RiverPartners' Hibbitts Poll Looks at
Electric power generation (28 percent) and irrigation to grow crops (22 percent) drew the most votes in a recently conducted poll in which Idaho, Oregon and Washington citizens were asked, among other things, what are the most important uses of the Columbia and Snake rivers.
The rivers' use as habitat for salmon and wildlife came in third at 18 percent, according to the poll commissioned by Northwest River Partners. Barging goods and agricultural products was fourth at 7 percent, flood control fifth at 5 percent; fishing sixth at 4 percent and recreation seventh at 3 percent. Thirteen percent of those polled didn't offer an opinion.
RiverPartners represents farmers, electric utilities and large and small businesses that "support the region's working rivers and fish recovery," according to a press release announcing the poll results. The goal was to measure regional attitudes about the Pacific Northwest hydroelectric system, energy and fish, in a poll of 700 registered voters in Washington, Oregon and Idaho. Tim Hibbitts of Davis, Hibbitts & Midghall, Inc., conducted the survey in February 2009.
More than two-thirds -- 71 percent -- of those polled said they viewed the breaching of four lower Snake River hydro projects as an "extreme solution" that "could do more harm than good" if implemented as a tool to improve the health of protected salmon stocks. Twenty percent said "we should make the decision to remove dams on the lower Snake River to improve salmon runs."
The poll said that "about 1,100 megawatts of electricity (an amount that is equal to two large coal plants) that could be produced by Northwest dams to meet energy needs is instead used to assist salmon recovery." Spill at the dams for fish passage represents lost generating opportunity.
It asked the registered voters, "Would you be willing to have the amount of electricity generated by hydropower in the Pacific Northwest further reduced to help improve salmon runs, if the tradeoff meant using more fossil fuels to generate electricity?" More than two-thirds, 67 percent, said no, while 24 percent said yes.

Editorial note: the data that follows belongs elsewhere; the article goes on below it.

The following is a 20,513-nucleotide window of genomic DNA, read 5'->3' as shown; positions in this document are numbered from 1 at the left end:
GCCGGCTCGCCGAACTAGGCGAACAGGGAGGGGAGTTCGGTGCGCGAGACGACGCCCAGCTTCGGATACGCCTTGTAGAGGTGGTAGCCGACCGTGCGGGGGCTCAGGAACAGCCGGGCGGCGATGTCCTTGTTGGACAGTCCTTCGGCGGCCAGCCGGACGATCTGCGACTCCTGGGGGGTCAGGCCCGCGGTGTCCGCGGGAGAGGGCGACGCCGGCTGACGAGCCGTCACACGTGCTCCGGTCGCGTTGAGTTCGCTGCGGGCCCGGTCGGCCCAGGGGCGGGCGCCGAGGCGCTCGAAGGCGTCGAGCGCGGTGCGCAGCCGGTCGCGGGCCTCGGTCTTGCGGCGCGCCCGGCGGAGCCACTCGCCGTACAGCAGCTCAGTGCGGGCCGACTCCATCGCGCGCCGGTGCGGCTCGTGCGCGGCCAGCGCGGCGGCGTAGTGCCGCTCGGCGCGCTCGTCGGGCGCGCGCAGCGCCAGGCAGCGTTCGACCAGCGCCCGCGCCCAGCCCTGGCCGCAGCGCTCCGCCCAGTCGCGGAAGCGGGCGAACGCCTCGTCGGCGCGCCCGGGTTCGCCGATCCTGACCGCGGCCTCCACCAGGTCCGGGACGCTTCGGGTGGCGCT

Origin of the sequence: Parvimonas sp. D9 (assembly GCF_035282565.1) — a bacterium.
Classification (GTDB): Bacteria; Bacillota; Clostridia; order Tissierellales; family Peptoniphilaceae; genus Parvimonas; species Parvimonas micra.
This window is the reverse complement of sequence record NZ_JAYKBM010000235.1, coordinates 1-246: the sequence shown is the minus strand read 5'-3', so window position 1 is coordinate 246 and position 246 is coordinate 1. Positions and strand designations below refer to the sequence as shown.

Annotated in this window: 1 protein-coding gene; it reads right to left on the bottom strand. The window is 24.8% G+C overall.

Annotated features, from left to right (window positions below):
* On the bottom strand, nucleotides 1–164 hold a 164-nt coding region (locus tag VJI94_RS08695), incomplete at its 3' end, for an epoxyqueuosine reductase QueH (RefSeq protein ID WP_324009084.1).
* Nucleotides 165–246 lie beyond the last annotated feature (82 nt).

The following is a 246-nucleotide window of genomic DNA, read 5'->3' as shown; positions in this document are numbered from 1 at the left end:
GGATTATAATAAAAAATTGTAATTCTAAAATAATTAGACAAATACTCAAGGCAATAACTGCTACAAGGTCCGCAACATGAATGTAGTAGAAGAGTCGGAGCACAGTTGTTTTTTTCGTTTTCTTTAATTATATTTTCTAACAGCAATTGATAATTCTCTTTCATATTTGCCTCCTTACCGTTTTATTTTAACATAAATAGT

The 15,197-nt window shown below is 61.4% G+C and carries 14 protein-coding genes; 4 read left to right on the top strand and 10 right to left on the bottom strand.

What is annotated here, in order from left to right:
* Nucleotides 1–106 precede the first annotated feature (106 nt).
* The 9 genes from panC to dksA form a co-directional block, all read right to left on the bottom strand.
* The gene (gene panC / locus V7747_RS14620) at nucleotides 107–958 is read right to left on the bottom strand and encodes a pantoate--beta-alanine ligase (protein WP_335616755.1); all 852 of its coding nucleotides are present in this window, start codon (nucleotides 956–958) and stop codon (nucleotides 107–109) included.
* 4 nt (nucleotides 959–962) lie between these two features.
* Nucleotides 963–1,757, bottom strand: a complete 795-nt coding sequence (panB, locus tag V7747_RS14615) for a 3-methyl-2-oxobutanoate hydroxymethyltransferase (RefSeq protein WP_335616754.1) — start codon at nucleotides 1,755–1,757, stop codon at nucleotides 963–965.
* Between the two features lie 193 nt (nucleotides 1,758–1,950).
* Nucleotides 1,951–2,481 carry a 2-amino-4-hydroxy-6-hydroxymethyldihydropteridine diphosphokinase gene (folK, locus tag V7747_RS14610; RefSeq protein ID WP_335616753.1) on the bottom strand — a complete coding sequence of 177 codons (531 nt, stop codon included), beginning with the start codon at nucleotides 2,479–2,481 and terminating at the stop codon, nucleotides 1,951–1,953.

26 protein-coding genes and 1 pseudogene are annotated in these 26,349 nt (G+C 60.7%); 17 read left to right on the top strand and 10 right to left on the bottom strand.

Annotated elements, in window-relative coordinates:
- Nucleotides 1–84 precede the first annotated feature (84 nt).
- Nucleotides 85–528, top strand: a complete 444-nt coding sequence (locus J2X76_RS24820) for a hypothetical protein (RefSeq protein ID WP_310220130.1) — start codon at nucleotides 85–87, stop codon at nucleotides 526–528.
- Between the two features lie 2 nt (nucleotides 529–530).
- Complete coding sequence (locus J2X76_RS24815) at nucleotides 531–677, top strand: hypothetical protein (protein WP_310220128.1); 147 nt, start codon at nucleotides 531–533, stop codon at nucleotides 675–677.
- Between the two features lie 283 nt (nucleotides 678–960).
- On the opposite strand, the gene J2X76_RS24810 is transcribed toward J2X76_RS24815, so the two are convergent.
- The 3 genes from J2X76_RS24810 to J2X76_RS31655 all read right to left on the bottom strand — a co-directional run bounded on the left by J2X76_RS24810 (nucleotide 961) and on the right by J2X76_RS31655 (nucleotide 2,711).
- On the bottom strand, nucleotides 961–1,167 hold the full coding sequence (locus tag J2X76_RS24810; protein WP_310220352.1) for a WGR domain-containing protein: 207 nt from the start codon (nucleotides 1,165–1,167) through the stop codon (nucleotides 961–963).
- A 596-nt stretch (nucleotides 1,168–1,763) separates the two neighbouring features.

"Dam removal would be economically devastating to the Northwest's energy picture and use of the rivers as an economic highway" said Terry Flores, executive director of Northwest RiverPartners. "It also runs completely counter to the goal of reducing carbon emissions and would pose a serious setback to meeting the reduction targets set by the states", she added.
"The most dramatic impact would be eliminating 1,100 megawatts of clean hydroelectric power from the region - enough to power a city the size of Seattle - combined with sharp increases in electric rates that will further hurt the Northwest's economy already reeling from job losses," Flores said.
The polling showed that 69 percent of those surveyed said they knew that fossil fuel generation, which contributes to climate change, would replace clean hydro power if dams were removed. And 49 percent said that hydro is more reliable than wind (23 percent) as a renewable source of electricity is generated.
A total of 79 percent of the voters said the states and the U.S. Congress should declare hydro as a renewable resource.
Flores said that the poll results are consistent with polling since 2005 and reflect the high awareness in the region of the importance of hydroelectric power with 93 percent describing electricity production as an essential or important use of the river.
The pollster also sought out opinions on commercial fishing. It found that 72 percent somewhat favor or strongly favor reducing commercial fishing for five years or until salmon are no longer endangered.
NW River Partners Press Release
During a phone conversation with NW River Partners' Terry Flores, bluefish was directed to salmonrecovery.gov for substantiating the Press Release's claim that rates will rise without the four Lower Snake River dams.Since this Corps' study, the cost of replacing the power from the Snake River dams has continued to escalate. In the spring of 2007, BPA's in-depth analysis of replacement power costs concluded Snake River dam breaching would cost Northwest electricity ratepayers at least $400 million to $550 million annually to replace Snake River dam capabilities.Neither bluefish nor NW River Partners is aware of any analysis of the effect on prices that might occur from Lower Snake Dam removal. A few years ago, bluefish.org submitted a proposal to begin such a study but the NW Power Conservation Council turned down the request. Flores complimented bluefish for making this "brave" request.
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